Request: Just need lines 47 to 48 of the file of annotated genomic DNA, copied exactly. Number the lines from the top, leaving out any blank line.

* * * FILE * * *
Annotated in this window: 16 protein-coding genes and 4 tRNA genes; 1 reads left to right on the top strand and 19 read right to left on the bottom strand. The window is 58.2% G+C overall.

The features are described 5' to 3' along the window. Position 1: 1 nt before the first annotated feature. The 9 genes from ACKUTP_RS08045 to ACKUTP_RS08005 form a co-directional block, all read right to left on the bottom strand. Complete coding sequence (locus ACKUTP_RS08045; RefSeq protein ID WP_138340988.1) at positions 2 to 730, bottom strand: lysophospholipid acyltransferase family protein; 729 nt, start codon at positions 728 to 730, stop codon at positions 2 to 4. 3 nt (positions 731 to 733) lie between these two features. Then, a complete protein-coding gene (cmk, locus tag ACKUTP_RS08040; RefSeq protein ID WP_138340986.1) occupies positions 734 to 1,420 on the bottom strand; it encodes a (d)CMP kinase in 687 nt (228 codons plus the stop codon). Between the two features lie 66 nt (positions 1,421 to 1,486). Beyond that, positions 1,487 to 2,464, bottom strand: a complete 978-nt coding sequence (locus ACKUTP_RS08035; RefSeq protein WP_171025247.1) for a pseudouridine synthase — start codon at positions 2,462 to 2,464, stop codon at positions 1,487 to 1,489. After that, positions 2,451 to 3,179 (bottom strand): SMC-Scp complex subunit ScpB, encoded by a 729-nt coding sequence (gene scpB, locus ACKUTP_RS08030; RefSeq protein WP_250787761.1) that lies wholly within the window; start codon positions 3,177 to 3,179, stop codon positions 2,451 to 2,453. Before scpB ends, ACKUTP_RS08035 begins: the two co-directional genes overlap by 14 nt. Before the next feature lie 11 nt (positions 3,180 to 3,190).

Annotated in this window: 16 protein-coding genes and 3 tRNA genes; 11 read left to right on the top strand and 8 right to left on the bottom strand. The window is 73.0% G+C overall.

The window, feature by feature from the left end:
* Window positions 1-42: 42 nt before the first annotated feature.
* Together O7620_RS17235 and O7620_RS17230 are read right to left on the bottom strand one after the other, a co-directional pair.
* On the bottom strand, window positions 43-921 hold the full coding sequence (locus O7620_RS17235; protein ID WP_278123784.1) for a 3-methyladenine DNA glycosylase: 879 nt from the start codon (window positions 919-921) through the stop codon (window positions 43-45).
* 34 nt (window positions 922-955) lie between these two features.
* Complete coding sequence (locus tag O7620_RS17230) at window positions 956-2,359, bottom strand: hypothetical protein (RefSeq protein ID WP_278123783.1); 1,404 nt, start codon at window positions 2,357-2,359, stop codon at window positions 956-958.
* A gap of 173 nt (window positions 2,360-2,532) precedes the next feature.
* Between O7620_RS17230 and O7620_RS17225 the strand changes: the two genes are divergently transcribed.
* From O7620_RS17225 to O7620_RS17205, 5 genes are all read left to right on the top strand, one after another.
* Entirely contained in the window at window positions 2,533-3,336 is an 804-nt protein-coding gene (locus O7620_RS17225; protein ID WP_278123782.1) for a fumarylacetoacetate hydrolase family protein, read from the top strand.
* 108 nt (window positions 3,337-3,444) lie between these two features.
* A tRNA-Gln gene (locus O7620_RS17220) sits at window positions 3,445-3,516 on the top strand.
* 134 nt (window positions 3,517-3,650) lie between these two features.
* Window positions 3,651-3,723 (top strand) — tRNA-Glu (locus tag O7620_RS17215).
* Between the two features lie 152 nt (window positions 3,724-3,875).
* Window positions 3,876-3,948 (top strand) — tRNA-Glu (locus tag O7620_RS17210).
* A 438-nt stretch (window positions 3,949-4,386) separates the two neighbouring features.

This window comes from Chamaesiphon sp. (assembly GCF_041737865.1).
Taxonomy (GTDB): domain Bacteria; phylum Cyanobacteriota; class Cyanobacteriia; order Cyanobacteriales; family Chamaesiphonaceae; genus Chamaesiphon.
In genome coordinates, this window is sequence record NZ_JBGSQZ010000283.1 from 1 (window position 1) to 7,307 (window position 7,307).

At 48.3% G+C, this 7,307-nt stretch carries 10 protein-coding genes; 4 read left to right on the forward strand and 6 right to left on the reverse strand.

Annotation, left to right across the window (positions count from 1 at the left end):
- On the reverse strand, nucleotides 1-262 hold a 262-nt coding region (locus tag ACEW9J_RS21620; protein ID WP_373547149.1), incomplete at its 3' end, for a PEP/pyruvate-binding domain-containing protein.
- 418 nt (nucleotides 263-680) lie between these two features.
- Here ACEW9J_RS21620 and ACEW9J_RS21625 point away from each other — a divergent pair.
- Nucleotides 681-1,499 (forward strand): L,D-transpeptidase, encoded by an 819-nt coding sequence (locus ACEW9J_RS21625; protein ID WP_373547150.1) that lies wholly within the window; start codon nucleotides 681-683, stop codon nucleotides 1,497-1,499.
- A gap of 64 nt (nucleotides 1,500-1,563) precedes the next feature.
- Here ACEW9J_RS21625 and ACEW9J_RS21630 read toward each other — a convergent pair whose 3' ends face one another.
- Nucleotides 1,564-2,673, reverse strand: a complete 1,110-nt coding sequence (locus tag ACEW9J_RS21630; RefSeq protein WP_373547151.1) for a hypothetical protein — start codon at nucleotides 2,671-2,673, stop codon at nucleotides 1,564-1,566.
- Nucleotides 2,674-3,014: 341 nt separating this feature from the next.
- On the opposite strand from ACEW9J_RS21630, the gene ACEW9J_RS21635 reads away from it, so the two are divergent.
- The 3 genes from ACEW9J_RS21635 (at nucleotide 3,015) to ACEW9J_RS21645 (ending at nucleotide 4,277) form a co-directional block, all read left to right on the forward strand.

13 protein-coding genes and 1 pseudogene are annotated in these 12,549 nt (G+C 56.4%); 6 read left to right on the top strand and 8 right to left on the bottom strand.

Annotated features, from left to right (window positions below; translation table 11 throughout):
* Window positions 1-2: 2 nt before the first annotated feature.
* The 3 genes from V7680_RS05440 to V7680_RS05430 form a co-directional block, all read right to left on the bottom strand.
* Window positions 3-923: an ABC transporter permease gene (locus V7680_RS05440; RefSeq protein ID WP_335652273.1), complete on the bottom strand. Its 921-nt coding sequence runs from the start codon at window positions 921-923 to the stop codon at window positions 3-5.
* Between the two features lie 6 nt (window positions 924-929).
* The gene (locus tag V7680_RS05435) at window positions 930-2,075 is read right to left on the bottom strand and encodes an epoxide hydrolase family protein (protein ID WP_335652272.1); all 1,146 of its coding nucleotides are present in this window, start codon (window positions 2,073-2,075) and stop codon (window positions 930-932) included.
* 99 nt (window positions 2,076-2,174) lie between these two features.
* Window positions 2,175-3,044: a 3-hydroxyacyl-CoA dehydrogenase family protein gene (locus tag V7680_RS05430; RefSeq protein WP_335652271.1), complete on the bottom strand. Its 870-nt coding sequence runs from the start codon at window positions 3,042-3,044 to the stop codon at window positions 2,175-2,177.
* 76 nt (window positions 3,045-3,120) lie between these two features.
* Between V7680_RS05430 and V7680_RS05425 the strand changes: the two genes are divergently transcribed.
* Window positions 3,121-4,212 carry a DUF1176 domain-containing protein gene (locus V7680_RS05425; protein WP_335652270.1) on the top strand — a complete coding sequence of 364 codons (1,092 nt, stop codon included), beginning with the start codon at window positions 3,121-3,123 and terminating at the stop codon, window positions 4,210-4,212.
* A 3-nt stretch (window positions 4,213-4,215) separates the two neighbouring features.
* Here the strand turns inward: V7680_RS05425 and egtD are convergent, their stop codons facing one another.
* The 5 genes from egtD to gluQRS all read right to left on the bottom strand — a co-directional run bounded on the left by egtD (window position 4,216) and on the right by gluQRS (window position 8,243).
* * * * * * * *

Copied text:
* Window positions 3,121-4,212 carry a DUF1176 domain-containing protein gene (locus V7680_RS05425; protein WP_335652270.1) on the top strand — a complete coding sequence of 364 codons (1,092 nt, stop codon included), beginning with the start codon at window positions 3,121-3,123 and terminating at the stop codon, window positions 4,210-4,212.
* A 3-nt stretch (window positions 4,213-4,215) separates the two neighbouring features.